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Denver woman claiming she was roofied at downtown bar is seeking justice

Mia Mainville believes she was roofied at a downtown Denver bar and says DPD would not allow her to file a police report
Allegedly drugged at Denver bar on New year's Eve
Posted at 5:30 PM, Jan 03, 2023
and last updated 2023-01-03 20:50:13-05

DENVER — A Denver woman is seeking justice after she said she was roofied at a downtown Denver bar on New Year's Eve.

Mia Mainville is claiming law enforcement officials are not taking her concerns seriously and would not allow her to file a police report.

It started out as a fun night with friends on New Year's Eve, but it quickly turned into a scary situation, she said.

Denver woman claiming she was roofied at downtown bar is seeking justice

"I started feeling weird and went into the bathroom and, according to my friend, I was in there for 10 minutes and they come in and I’m on the floor. They’re trying to get me up and I’m unresponsive, incoherent. I told them as best I could that I felt like I had been drugged," Mainville said.

She was rushed to a nearby hospital by ambulance.

"I remember telling the doctor I was sure I had been drugged and if I could get tested and she said 'no,'" Mainville added.

Mainville said she had around four drinks throughout the course of the night from 10 p.m. to 2 a.m.

"Enough to be a little inebriated — nothing like that level of intoxication," she said.

Mia said the hospital told her they did not have the ability to test her for those drugs and encouraged her to file a police report.

"I was upset and frustrated but trying to recover from the drugs was hard and I didn’t feel like I could make an argument. At the moment, being exhausted I was like 'OK, write it down in the paperwork for me and I'll go home,'" she said.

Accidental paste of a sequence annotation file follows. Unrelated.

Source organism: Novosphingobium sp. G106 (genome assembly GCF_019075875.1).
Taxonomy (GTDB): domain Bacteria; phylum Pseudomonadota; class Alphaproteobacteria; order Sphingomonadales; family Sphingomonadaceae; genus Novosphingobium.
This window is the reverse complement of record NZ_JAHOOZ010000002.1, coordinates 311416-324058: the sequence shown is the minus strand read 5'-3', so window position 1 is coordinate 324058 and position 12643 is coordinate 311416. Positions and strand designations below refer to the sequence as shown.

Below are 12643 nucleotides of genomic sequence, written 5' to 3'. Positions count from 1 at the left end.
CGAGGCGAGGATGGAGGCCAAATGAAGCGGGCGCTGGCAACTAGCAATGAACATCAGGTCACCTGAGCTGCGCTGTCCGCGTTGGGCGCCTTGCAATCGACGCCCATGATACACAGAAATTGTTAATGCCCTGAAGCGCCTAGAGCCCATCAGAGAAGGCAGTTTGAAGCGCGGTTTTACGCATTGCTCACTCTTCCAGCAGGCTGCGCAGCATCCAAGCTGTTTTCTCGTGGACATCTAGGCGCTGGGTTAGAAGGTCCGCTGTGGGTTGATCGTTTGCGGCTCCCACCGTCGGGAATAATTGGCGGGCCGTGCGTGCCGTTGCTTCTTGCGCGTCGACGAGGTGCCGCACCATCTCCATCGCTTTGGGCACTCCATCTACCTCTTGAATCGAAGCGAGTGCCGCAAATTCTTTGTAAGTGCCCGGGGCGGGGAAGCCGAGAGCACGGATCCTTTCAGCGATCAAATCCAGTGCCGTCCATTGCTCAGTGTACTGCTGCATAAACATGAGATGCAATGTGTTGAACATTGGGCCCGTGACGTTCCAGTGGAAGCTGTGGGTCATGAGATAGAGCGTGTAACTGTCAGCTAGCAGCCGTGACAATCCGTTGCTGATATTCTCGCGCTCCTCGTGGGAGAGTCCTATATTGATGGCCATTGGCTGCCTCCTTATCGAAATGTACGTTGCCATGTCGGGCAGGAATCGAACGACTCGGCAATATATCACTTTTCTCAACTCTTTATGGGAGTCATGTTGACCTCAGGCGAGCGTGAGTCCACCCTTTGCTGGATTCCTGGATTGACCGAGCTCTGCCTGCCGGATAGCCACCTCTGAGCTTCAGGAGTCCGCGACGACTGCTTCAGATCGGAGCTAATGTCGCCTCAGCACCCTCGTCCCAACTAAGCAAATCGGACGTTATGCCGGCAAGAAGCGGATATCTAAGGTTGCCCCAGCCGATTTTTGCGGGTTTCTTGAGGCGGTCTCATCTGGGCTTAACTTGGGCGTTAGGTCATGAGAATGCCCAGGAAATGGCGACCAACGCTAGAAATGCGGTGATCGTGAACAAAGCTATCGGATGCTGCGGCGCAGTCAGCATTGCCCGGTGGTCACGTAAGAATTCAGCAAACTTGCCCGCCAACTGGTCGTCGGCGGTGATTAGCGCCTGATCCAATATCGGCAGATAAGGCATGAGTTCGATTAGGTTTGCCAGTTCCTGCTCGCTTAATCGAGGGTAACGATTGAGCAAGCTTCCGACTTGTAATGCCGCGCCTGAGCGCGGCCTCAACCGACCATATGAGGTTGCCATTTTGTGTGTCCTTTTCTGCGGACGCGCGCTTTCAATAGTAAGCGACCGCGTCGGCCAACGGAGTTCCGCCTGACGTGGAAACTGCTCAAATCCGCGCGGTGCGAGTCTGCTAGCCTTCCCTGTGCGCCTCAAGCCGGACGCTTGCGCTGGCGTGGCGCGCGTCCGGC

The paperwork from the hospital's doctor read:

You were seen in the ER with concern for alcohol intoxication. You are concerned as well about possible poisoning of your beverage. Unfortunately we were not able to do testing for drugs commonly used for this. We discussed my advise to fill a police report given your concern.

Mia said when she got out of the hospital, she went to the Denver Police Department on Monday to file a report, but was turned away.

"The officer asked if I had been assaulted, and I said 'No, fortunately, my friend was with me the whole time and I wasn’t unaccounted for.' He said there wasn’t a reason and that they wouldn’t take a report," she said. "I think that’s insane — if myself and 15 other girls went into the police station to say we’ve been drugged and they're not taking reports, they're not seeing this is a major problem at this place, at this time in this area, they're missing a lot of opportunity to get answers and bring justice."

Denver7 reached out to DPD for a statement. They responded with this:

The Denver Police Department wishes to reengage with the victim. If she is willing, will you please let her know that she can call to speak with a detective.

We asked DPD for clarification on what the protocol is if someone wants to report they were drugged but no assault took place.

DPD said generally, a case would be opened if the victim came to them. We then pushed DPD, asking again why one wasn't opened in Mia's case. They would only say that they're encouraging Mia to reach out to them again.

"Anybody when they’re hurt in that way, even if it's not 'hurt enough' to the standard of the police, it's important for them to feel supported and validated and get the justice they feel they deserve," Mia said, adding that she wants to be a voice for others.

"There are so many other woman who are afraid or timid and I want them to reach out to me so I can support them on a personal level and see what can we all do together to help this from happening to women and others in the future and support those who it has already happened to," she said.